"Which Norman Lear produced and wrote Charlotte Rae in a documentary about the facts of life a spinoff of different. Strokes railroaded giant befall. And a rice sense of humor to both shows which helped revive the flagging fortunes of NBC at the time Charlotte raise last screen appearance. Was in the movie Ricky and the flash When she, was nearly ninety shortly before she was. Diagnosed with bone cancer net Libby NPR. News police in Chicago say at least forty people were shot there over the weekend at least four people died the Chicago Tribune, reports the largest single shooting came early Sunday, morning when gunmen fired on a group of people standing in a neighborhood Chicago police chief Fred Waller link most. Of the shootings to. Gang violence I'm korva Coleman NPR news in Washington Support. For NPR comes from tirerack offering a tire decision guide to help customers find tires that fit their car and, driving conditions with, a network of more than seven thousand independent installers tirerack. Dot com helping. Drivers find deliver install You're hearing morning edition. On k. q. e. d. public radio little later this morning on science will hear about the first pharmaceutical drug derived from marijuana which may soon be coming to drugstores near you it's a medication to reduce, seizures in. Epilepsy patients, a Berkeley teenager was the first patient to try the drug, after his. Mom went to extraordinary efforts and risked. Arrest to get it, for, him here, more on science during morning edition this morning at six twenty two. And again eight twenty two here on kqed public radio. After morning edition it's forum this is. Michael Krasny today on forum in our second hour Airbnb strategic advisor chip Conley joins us to discuss his new book wisdom at warp it's all about how to stay relevant in the workplace as you age join us for forum, it's nine to. Eleven here on public radio Hot and dry weather is forecast in the, Sacramento valley with smoke from wildfires affecting air quality. Today's forecast high in Sacramento is, ninety six degrees with very light to westerly. Breezes this afternoon in the bay area sunny warm day is forecast well hot and dry in the inland valleys of the bay area morning clouds along, the coast should burn off by noon today's highs. Will range from the mid and upper sixties at. The coast to the seventies and eighties around the bay eight upper eighties and low nineties bay area inland seven and a half minutes now past four o'clock morning edition from NPR news I'm David Greene in, Culver City. California and, Noel king in Washington DC good morning what exactly was the, nature of. A meeting between Donald Trump junior and. A Russian operative at, Trump, Tower in, two thousand sixteen the White House I said that meeting was about. Adoption policy but the president has described it in other. Ways and then yesterday he tweeted quote. This was a meeting to get information on An opponent he said in that same tweet that it was legal but he also. Said, that he knew nothing about it the president's, also been tweeting about his former, campaign, chairman Paul Manafort Manafort is back. In federal. Court this week he's on trial for Bank and tax fraud, his trial comes out of special counsel Robert Mueller's investigation into Russian interference Chuck Rosenberg. Is on the line with me now he's, a former federal federal prosecutor he worked in the. Eastern district of Virginia where manafort's, trial is taking place Mr. Rosenberg good morning Good morning well all right so. This isn't the first time that the, president has acknowledged that this meeting. Was affected Lee an attempt to get dirt. On Hillary Clinton President Trump of course. Was not at that meeting why do you think that President Trump is bringing. This back, up now See'ums mightily concerned about it and perhaps with good reason if, you look at the indictment that the Muller team lodged against the Russian military officials. From the GRU we know that in, March and April of two thousand sixteen so prior to the meeting and Trump Tower the g. are you already started to hack into the emails of, the Clinton campaign the Democratic National Committee and the, democratic congressional campaign, committee fast forward to that meeting I. Think, the operative question Noel is what did the US persons Trump, junior Manafort and others attending that. Meeting know, about what the Russians had already done and did? They joined. That, conspiracy even. After it began with the president has said said on Twitter that this meeting was quote totally, legal also though made an attempt or made. An effort, to to, say I didn't know anything. About it I mean could this particular meeting cause legal trouble for president Trump Quite. Possibly it certainly seems like it could cause legal trouble for the Americans who attended the meeting at the very least meeting with a. Hostile foreign power with the Russians should trigger counter intelligence concerns among any sort of savvy political. Person first thing you do is pick up the phone and call the. FBI they don't seem to have done that could cause legal trouble for the president quite possibly as. Well particularly if having heard about the meeting getting the readout from his son about what happened at the, meeting he tries to cover up the intent of the. Meaning he tells false stories about what the meeting was, four and as we know dictates a statement on Air. Force One, concealing the purpose of the. Meeting that's an obstruction of, Justice quite, possibly and it could land the president and others around him and quite a bit of. Trouble let's talk about one person who formerly was around the president who is potentially in quite a bit of trouble palm Manafort since we last talked to you the trial started the government is laid out some pretty powerful evidence for. The jury do you think prosecutors are in a strong position heading into week two or how. Would you characterize your position no I think that's exactly right I think. It's a strong physician and here's why these cases paper intensive document cases tax fraud and Bank fraud. Tender run according to script there's somewhat formulaic the government introduces income they introduce expenditures they put on accountants, to show that the accountants didn't know that Mr. Manafort. For instance had foreign Bank accounts or that he was, concealing income and then unwittingly these accountants help them prepare. Tax returns, that he files with the. IRS which understated income and, omit the, fact that he has control over these foreign Bank accounts all of that is formulaic and. All of that is precisely what's happening in a courtroom in the eastern district of Virginia manafort's case are testifying to These things yeah That's exactly right and so what I expect you'll see in the coming week is a little bit more. Of the same there'll be some summary witnesses from the FBI who will total up the amount of money in the Bank accounts and ultimately will tie those accounts to Mr. Manafort directly will show that he committed income from his. Income tax returns then I expect we'll hear. From, Mr., gates well. Yeah that is that is that is the big, question? This week right manafort's Paul, manafort's longtime deputy Rick gates expected to. Take the stand how does he fit into the? Prosecution, strategy here well criminals tend to. Run with criminals so Mr. gates. Isn't admitted criminal Mr. Manafort is. An accused criminal it shouldn't surprise the jury very much that these two guys plotted together conspired did much of the same thing tax fraud and Bank fraud to fat in. Their own waltz I think the government will put Mr. gates, on the stand they'll they'll have him. Admit To all his wrongdoing that's fairly typical to and then they'll take him step by step through. The indictment having him explain each of the. Things, that, he and. Mr. Manafort did together to cheat the IRS and, to? Fraud banks and just briefly, how do you see Mr. manafort's defense. Lawyers countering the government's case what's your strategy here? Well, they're gonna try and do two. Things one they'll try and say. That Mr. Manafort lack the intent. To defraud the IRS or the bank's perhaps if his income tax returns understated income they'll say it was an accident because he was a very busy man and second I. Think they'll try to pin as much of this on Mr., gates as they possibly can The real one at fault took Rosenberg, was a federal prosecutor in the eastern district of Virginia thanks so much Israel passed a law last month that continues to cause controversy the, nation state law defines Israel? As the, nation state of the Jewish, people critics say this? Law, discriminates against religious minorities like Muslims and. Christians. Who make up about a fifth of the Israeli population as NPR's Daniel estrin reports from Tel Aviv this law is sparking protests, from religious, group that's one of Israel's staunchest supporters the Druze religious minority in Israel. Held an, unprecedented protests this weekend thousands gathered in Tel Aviv's main square chanting the Hebrew word for quality She The you are religious group and shoot of, Islam their ethnic. Arabs but unlike most other Arab, citizens they've committed to serving in the Israeli, army they.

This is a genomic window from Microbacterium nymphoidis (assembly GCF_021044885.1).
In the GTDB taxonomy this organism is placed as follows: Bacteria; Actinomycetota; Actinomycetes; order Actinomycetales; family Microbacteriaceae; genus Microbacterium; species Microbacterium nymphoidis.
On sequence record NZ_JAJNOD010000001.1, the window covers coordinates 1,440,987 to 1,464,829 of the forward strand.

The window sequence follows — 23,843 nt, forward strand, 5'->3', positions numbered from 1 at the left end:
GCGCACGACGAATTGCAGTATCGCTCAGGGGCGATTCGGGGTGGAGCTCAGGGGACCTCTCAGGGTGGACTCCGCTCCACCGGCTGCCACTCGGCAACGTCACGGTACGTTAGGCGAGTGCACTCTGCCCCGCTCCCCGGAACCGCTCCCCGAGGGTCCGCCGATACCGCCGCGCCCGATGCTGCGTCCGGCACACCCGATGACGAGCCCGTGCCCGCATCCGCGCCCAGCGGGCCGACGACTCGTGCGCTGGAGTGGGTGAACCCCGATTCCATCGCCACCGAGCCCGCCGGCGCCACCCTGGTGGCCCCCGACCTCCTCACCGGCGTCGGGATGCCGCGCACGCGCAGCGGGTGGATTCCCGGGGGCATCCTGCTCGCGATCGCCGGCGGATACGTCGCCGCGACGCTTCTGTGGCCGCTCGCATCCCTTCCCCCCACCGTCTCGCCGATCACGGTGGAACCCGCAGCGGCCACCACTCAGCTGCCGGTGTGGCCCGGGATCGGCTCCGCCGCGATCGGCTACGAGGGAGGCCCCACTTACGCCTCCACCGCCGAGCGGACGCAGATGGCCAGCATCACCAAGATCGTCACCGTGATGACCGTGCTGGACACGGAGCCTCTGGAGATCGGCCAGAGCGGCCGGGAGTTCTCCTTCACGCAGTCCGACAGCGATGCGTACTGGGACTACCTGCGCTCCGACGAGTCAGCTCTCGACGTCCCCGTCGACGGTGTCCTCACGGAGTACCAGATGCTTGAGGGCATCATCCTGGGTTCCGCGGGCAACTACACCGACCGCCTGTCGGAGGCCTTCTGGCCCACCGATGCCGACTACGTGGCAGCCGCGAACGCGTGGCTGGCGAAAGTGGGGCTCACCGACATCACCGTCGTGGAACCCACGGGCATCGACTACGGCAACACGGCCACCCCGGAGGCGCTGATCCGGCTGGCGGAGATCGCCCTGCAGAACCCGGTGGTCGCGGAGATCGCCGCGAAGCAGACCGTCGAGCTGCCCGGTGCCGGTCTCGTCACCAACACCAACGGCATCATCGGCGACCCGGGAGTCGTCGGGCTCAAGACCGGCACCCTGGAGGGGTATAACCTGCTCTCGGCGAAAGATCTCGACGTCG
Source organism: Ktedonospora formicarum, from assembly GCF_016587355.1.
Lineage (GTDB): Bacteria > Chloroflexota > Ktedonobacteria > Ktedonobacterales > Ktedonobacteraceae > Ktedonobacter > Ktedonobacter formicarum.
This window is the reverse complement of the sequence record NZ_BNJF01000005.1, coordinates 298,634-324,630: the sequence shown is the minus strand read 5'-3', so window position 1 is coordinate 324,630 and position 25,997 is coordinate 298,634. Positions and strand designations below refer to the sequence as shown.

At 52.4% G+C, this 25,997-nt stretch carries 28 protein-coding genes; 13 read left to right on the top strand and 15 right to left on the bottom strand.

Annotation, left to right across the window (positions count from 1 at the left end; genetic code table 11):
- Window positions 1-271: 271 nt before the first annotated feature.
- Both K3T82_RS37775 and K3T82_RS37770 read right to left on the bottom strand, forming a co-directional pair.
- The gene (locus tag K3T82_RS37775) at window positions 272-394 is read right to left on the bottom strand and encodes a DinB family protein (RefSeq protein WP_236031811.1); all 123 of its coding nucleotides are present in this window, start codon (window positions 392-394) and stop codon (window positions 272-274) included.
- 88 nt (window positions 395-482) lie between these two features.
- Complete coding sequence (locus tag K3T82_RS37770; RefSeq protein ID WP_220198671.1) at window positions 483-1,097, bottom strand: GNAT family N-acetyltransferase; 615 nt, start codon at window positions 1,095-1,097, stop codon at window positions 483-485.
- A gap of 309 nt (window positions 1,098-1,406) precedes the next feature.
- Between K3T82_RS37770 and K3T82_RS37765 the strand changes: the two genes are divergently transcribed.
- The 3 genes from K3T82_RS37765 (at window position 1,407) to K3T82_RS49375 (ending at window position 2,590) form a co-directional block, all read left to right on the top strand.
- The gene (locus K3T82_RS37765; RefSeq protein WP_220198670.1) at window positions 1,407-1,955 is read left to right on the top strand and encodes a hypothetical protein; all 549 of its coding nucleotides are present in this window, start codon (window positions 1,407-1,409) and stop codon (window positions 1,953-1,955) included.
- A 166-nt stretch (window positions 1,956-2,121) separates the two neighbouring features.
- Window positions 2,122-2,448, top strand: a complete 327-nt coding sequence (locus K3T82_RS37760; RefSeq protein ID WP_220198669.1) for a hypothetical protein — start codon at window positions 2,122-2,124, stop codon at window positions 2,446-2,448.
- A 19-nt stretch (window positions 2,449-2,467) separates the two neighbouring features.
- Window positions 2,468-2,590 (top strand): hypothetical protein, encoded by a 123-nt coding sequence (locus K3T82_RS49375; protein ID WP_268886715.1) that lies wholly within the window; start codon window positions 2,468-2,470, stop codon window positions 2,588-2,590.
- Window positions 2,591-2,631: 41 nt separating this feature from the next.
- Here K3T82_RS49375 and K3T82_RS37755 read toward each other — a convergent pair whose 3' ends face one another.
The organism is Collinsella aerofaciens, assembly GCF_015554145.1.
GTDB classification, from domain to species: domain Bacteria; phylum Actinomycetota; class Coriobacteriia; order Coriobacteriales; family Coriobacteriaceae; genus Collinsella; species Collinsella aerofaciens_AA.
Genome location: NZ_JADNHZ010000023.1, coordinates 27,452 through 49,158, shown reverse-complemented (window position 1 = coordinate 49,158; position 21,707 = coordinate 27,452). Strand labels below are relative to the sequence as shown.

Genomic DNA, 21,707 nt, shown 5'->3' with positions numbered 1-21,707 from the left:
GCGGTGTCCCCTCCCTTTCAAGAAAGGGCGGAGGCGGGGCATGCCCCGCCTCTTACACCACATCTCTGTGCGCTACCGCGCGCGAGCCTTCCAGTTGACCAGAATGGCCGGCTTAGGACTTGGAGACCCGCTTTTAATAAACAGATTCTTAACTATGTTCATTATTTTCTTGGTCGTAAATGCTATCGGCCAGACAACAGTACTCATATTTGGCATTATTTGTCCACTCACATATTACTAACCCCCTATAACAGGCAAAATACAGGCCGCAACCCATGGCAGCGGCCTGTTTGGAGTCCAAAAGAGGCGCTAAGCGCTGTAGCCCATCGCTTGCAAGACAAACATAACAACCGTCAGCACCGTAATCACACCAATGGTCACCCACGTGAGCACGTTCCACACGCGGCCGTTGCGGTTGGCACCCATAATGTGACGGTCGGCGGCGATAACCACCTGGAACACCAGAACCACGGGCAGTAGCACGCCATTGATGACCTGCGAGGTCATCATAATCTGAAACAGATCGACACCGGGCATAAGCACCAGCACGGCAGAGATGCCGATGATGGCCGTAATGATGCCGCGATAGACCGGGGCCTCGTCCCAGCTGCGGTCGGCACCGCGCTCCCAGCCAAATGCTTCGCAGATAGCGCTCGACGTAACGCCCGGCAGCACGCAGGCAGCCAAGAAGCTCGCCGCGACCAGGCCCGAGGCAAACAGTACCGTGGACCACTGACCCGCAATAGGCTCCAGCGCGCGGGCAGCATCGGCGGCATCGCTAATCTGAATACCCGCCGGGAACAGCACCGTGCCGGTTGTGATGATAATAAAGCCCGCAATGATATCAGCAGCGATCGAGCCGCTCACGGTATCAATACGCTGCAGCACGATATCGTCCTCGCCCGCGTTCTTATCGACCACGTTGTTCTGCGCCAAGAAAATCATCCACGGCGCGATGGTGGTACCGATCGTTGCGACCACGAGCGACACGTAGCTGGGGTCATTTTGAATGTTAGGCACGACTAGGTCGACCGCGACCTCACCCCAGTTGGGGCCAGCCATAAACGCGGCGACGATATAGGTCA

"sacramento valley" Discussed on KQED Radio